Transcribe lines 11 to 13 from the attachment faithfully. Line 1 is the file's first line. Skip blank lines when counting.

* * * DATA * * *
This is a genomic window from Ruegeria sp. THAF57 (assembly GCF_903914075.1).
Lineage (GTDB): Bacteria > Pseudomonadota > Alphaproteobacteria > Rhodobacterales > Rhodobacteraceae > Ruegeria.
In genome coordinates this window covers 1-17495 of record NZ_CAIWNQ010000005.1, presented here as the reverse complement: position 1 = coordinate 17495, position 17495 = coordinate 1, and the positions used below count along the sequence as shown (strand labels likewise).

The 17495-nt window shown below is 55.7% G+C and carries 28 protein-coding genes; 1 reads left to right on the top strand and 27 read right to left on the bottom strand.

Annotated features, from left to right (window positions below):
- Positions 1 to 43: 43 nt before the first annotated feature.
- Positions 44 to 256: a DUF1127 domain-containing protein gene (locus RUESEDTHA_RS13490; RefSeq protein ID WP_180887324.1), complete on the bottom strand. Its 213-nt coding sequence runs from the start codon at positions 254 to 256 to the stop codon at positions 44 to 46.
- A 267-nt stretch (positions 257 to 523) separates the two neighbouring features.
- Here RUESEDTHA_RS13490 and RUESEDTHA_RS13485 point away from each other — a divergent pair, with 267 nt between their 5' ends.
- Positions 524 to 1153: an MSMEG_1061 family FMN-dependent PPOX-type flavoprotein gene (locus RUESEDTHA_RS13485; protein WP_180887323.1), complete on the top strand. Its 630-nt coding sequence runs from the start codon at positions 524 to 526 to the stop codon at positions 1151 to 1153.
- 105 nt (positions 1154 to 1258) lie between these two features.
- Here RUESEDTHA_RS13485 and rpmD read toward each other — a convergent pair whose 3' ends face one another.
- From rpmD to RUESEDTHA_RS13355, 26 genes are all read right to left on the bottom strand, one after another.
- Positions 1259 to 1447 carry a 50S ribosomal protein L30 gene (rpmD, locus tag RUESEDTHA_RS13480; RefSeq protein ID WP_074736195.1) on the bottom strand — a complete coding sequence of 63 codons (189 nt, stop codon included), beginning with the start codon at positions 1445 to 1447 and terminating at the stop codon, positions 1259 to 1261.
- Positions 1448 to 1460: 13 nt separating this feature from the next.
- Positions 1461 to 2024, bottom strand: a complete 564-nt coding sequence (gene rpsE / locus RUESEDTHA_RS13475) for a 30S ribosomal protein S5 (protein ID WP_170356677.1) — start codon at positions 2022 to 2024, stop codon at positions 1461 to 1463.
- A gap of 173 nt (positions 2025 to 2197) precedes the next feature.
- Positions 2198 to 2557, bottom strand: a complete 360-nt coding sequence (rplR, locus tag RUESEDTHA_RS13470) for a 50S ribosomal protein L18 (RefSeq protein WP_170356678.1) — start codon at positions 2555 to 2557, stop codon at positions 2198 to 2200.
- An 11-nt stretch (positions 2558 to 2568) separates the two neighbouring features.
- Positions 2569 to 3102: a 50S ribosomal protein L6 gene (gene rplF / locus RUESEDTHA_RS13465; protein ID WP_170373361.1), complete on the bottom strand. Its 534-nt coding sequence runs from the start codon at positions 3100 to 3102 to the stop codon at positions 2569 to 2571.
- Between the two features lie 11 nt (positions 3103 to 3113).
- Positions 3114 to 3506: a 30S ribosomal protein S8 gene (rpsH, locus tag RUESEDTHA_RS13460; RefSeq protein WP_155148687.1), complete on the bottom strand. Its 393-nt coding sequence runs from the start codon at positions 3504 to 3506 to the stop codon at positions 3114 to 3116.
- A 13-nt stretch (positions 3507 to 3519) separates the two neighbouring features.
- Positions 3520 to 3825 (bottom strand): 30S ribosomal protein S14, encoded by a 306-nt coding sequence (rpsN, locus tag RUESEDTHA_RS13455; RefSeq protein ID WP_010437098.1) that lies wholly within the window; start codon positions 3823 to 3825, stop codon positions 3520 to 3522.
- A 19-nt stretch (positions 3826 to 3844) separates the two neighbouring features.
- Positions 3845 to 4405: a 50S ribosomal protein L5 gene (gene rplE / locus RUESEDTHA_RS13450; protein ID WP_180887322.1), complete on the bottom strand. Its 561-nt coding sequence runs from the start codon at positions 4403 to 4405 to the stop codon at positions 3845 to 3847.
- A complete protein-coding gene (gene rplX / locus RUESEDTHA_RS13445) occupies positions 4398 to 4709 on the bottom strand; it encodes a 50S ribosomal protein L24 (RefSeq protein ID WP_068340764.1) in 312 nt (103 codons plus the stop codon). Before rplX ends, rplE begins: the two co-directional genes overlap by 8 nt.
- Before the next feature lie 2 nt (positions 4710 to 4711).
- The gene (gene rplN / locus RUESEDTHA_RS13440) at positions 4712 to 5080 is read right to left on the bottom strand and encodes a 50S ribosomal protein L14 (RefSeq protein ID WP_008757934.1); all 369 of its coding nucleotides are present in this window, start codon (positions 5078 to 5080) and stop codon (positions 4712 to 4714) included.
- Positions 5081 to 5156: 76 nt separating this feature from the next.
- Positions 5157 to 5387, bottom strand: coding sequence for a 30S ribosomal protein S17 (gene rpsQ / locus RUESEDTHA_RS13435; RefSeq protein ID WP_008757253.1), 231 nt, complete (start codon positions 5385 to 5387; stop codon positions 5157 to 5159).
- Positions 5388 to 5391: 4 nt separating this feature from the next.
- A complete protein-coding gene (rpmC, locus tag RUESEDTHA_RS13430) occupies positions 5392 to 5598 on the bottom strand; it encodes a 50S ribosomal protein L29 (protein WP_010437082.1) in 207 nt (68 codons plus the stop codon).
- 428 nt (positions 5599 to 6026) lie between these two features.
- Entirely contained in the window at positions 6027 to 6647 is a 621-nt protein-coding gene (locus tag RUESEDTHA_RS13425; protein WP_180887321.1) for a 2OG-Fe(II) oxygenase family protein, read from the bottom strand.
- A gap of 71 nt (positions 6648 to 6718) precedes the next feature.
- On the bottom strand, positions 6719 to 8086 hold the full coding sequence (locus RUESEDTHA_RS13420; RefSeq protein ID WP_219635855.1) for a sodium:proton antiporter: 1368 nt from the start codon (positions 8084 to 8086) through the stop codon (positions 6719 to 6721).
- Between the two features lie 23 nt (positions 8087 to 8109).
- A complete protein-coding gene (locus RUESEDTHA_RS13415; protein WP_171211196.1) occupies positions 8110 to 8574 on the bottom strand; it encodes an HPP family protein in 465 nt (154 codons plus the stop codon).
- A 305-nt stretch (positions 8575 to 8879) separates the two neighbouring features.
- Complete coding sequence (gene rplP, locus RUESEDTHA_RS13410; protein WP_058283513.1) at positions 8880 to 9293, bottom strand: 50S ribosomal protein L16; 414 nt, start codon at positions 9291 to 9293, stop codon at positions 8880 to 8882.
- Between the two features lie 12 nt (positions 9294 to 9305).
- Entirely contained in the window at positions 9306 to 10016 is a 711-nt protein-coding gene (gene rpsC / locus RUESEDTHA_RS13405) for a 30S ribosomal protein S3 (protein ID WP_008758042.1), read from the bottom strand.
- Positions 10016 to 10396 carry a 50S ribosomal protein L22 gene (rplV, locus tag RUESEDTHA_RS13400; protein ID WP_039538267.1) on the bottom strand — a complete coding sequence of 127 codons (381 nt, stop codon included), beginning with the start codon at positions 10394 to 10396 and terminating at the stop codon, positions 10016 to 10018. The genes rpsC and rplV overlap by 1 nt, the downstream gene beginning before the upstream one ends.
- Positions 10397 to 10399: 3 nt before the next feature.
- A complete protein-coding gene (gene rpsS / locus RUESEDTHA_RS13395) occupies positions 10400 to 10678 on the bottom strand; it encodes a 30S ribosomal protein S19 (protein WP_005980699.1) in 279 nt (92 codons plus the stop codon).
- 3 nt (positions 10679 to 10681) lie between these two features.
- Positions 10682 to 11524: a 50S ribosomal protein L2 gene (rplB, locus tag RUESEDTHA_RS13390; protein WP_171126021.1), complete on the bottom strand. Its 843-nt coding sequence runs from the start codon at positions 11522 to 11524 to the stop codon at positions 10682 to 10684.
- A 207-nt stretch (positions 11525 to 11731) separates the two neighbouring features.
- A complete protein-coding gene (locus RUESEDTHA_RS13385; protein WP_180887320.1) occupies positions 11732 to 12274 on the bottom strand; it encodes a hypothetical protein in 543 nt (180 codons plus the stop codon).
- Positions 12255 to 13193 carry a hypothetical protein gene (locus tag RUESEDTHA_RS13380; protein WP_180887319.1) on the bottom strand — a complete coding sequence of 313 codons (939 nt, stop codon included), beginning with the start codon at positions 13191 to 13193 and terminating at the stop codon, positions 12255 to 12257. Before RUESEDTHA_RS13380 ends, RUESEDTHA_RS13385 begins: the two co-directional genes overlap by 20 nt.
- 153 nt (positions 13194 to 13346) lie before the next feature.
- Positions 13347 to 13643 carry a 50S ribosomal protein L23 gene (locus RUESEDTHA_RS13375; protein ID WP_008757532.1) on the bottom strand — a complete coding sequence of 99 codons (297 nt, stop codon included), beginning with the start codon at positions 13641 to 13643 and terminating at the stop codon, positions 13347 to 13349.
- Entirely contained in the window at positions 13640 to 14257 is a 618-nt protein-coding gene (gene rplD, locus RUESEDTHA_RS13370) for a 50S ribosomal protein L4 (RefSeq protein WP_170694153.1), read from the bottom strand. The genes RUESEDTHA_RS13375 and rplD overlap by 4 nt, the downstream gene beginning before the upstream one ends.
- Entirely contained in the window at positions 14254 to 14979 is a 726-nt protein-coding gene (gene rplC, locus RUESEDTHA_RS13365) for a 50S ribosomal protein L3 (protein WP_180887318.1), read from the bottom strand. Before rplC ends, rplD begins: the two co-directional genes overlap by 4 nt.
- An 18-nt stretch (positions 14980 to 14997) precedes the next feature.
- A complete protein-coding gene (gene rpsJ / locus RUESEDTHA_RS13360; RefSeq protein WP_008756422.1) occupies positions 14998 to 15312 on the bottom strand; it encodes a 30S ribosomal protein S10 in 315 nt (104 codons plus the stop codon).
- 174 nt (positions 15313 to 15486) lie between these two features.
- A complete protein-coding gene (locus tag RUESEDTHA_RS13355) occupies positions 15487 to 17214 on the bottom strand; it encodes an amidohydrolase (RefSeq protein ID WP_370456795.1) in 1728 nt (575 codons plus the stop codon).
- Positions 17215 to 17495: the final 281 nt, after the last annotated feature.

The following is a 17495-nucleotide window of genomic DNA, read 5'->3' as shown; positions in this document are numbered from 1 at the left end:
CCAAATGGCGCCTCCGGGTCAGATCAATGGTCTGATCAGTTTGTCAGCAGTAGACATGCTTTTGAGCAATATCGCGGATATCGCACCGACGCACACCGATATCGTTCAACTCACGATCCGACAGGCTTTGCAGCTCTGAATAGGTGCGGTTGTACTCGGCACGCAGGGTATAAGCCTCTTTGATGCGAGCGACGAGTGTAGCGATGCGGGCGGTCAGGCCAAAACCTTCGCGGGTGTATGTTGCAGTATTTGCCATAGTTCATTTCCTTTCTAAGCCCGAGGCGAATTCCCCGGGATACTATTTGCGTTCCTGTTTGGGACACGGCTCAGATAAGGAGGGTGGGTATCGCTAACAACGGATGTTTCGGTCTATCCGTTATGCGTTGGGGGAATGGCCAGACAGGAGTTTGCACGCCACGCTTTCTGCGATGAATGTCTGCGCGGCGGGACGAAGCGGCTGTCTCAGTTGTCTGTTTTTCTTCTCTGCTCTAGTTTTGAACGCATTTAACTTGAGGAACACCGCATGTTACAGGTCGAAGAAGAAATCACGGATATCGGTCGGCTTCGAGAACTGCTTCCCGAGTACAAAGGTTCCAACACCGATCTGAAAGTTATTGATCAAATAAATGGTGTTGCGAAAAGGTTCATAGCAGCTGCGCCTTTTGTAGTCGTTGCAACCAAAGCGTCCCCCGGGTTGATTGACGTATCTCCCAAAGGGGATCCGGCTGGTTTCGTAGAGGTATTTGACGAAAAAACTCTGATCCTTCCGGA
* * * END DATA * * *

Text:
- 105 nt (positions 1154 to 1258) lie between these two features.
- Here RUESEDTHA_RS13485 and rpmD read toward each other — a convergent pair whose 3' ends face one another.
- From rpmD to RUESEDTHA_RS13355, 26 genes are all read right to left on the bottom strand, one after another.